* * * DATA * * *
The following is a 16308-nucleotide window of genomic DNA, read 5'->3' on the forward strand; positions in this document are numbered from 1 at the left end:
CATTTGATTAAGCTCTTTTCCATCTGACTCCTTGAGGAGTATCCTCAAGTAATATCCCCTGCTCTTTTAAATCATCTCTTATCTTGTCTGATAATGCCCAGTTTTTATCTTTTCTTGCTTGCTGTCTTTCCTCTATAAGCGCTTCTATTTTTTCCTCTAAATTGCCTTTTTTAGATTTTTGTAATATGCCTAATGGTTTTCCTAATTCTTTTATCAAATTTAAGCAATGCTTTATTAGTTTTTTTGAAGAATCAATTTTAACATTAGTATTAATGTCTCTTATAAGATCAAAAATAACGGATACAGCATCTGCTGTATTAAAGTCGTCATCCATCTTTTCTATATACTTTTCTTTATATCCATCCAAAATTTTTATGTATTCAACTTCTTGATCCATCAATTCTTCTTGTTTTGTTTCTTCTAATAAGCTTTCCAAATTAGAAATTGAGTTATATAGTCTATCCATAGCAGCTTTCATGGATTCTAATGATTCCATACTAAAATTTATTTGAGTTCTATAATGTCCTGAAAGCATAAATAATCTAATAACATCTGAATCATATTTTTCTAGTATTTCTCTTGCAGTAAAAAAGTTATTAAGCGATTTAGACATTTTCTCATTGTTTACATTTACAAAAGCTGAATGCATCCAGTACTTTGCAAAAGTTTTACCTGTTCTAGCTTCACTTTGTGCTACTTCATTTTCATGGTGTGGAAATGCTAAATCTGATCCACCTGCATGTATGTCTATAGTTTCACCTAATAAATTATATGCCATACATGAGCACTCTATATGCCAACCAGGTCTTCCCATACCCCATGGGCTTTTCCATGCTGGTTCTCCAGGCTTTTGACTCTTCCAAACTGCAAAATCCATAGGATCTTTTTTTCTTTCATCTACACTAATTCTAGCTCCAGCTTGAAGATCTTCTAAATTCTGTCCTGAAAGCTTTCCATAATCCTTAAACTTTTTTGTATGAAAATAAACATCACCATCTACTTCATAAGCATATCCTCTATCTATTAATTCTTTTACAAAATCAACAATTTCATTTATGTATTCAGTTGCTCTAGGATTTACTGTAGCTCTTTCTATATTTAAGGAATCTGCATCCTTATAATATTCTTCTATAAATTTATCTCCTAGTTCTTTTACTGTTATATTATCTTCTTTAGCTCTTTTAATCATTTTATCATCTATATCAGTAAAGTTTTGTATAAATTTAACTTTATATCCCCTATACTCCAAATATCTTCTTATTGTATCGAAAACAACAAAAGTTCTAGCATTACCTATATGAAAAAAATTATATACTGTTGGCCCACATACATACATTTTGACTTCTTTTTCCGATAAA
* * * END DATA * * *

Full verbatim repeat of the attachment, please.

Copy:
The following is a 16308-nucleotide window of genomic DNA, read 5'->3' on the forward strand; positions in this document are numbered from 1 at the left end:
CATTTGATTAAGCTCTTTTCCATCTGACTCCTTGAGGAGTATCCTCAAGTAATATCCCCTGCTCTTTTAAATCATCTCTTATCTTGTCTGATAATGCCCAGTTTTTATCTTTTCTTGCTTGCTGTCTTTCCTCTATAAGCGCTTCTATTTTTTCCTCTAAATTGCCTTTTTTAGATTTTTGTAATATGCCTAATGGTTTTCCTAATTCTTTTATCAAATTTAAGCAATGCTTTATTAGTTTTTTTGAAGAATCAATTTTAACATTAGTATTAATGTCTCTTATAAGATCAAAAATAACGGATACAGCATCTGCTGTATTAAAGTCGTCATCCATCTTTTCTATATACTTTTCTTTATATCCATCCAAAATTTTTATGTATTCAACTTCTTGATCCATCAATTCTTCTTGTTTTGTTTCTTCTAATAAGCTTTCCAAATTAGAAATTGAGTTATATAGTCTATCCATAGCAGCTTTCATGGATTCTAATGATTCCATACTAAAATTTATTTGAGTTCTATAATGTCCTGAAAGCATAAATAATCTAATAACATCTGAATCATATTTTTCTAGTATTTCTCTTGCAGTAAAAAAGTTATTAAGCGATTTAGACATTTTCTCATTGTTTACATTTACAAAAGCTGAATGCATCCAGTACTTTGCAAAAGTTTTACCTGTTCTAGCTTCACTTTGTGCTACTTCATTTTCATGGTGTGGAAATGCTAAATCTGATCCACCTGCATGTATGTCTATAGTTTCACCTAATAAATTATATGCCATACATGAGCACTCTATATGCCAACCAGGTCTTCCCATACCCCATGGGCTTTTCCATGCTGGTTCTCCAGGCTTTTGACTCTTCCAAACTGCAAAATCCATAGGATCTTTTTTTCTTTCATCTACACTAATTCTAGCTCCAGCTTGAAGATCTTCTAAATTCTGTCCTGAAAGCTTTCCATAATCCTTAAACTTTTTTGTATGAAAATAAACATCACCATCTACTTCATAAGCATATCCTCTATCTATTAATTCTTTTACAAAATCAACAATTTCATTTATGTATTCAGTTGCTCTAGGATTTACTGTAGCTCTTTCTATATTTAAGGAATCTGCATCCTTATAATATTCTTCTATAAATTTATCTCCTAGTTCTTTTACTGTTATATTATCTTCTTTAGCTCTTTTAATCATTTTATCATCTATATCAGTAAAGTTTTGTATAAATTTAACTTTATATCCCCTATACTCCAAATATCTTCTTATTGTATCGAAAACAACAAAAGTTCTAGCATTACCTATATGAAAAAAATTATATACTGTTGGCCCACATACATACATTTTGACTTCTTTTTCCGATAAA